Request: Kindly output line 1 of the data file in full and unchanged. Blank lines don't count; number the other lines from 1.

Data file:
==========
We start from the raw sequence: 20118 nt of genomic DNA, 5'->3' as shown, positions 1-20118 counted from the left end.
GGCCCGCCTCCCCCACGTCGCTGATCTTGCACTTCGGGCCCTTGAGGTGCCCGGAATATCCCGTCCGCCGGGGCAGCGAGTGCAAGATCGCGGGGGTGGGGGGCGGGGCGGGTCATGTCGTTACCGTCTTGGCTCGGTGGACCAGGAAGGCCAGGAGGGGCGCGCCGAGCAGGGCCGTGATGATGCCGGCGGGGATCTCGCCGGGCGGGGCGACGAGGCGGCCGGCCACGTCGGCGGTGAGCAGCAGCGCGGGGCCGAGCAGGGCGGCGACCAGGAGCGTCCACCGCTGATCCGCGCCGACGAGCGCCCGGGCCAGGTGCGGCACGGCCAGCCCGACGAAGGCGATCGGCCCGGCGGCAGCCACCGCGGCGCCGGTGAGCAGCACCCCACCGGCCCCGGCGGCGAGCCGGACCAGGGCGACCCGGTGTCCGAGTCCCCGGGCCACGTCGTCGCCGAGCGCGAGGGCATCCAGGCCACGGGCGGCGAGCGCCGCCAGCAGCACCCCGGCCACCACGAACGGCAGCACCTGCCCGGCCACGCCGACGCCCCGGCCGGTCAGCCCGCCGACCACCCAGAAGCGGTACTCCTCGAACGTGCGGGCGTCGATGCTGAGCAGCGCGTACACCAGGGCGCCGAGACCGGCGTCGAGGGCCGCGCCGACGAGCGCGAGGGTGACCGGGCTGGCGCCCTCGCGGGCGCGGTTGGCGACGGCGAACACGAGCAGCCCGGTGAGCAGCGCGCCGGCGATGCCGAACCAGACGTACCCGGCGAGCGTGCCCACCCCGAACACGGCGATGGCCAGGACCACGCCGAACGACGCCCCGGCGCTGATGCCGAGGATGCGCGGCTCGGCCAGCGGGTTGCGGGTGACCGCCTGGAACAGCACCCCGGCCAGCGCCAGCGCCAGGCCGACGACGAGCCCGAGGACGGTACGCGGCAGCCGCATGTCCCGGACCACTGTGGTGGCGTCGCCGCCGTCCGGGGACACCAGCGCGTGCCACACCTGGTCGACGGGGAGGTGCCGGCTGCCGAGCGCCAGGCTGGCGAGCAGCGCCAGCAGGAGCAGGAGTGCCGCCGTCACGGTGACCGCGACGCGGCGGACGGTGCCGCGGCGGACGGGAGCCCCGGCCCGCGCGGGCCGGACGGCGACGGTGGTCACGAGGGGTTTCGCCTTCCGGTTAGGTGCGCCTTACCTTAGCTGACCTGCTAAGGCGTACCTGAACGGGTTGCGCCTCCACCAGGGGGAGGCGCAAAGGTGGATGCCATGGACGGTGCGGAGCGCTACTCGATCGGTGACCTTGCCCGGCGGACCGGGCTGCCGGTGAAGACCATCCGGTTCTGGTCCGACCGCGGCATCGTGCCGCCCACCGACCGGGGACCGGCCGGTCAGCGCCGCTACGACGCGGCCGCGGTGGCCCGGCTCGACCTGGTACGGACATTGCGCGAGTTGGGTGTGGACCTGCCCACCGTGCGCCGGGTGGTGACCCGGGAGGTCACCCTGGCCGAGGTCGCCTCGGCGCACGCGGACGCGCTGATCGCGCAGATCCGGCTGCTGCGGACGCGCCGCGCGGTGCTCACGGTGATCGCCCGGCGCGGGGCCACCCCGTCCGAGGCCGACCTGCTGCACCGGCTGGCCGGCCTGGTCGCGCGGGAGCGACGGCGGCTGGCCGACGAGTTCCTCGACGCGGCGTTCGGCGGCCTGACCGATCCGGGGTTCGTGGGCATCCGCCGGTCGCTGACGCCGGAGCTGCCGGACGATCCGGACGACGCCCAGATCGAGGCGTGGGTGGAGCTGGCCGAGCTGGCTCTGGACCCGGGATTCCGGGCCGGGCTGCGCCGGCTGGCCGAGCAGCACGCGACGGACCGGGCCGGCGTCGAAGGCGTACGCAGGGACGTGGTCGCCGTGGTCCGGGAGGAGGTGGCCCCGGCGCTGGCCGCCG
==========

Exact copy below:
We start from the raw sequence: 20118 nt of genomic DNA, 5'->3' as shown, positions 1-20118 counted from the left end.